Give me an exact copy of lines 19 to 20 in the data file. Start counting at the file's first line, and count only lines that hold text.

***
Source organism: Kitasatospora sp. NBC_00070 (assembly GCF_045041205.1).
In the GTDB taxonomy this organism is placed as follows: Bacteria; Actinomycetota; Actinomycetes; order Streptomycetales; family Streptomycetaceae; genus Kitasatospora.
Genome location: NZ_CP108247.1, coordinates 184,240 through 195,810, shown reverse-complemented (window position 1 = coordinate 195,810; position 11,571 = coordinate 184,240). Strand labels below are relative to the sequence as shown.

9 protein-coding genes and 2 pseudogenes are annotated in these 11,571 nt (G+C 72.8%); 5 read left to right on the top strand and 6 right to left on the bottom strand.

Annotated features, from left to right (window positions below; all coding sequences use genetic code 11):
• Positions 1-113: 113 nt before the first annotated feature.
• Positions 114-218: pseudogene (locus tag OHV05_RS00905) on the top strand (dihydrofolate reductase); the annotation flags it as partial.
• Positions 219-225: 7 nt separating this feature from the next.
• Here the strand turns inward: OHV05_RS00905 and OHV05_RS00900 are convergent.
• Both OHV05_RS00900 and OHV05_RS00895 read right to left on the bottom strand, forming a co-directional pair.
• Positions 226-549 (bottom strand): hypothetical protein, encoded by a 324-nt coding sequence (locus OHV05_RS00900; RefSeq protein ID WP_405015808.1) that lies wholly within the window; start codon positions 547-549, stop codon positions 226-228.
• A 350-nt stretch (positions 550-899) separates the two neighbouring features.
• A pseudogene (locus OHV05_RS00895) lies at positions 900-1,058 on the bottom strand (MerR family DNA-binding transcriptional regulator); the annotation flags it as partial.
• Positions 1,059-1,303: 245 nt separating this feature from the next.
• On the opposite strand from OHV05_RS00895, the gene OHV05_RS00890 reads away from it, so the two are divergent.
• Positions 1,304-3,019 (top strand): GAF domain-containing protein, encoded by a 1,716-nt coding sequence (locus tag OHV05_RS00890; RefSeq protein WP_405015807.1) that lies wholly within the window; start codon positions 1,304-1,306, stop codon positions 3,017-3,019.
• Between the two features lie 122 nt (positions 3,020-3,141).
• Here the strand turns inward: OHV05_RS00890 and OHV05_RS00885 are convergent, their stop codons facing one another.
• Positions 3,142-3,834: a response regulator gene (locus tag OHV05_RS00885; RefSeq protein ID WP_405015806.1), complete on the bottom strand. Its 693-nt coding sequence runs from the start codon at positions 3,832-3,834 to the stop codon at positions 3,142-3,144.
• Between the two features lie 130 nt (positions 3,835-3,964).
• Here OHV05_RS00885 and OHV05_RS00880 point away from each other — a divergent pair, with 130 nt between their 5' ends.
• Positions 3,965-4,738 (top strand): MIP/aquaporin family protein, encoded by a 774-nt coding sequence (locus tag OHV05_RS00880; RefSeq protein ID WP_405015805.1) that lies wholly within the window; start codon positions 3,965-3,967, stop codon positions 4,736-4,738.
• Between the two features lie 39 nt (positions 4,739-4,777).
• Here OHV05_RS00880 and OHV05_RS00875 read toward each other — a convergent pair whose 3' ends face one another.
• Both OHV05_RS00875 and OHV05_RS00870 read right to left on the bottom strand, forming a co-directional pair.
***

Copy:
• Positions 3,142-3,834: a response regulator gene (locus tag OHV05_RS00885; RefSeq protein ID WP_405015806.1), complete on the bottom strand. Its 693-nt coding sequence runs from the start codon at positions 3,832-3,834 to the stop codon at positions 3,142-3,144.
• Between the two features lie 130 nt (positions 3,835-3,964).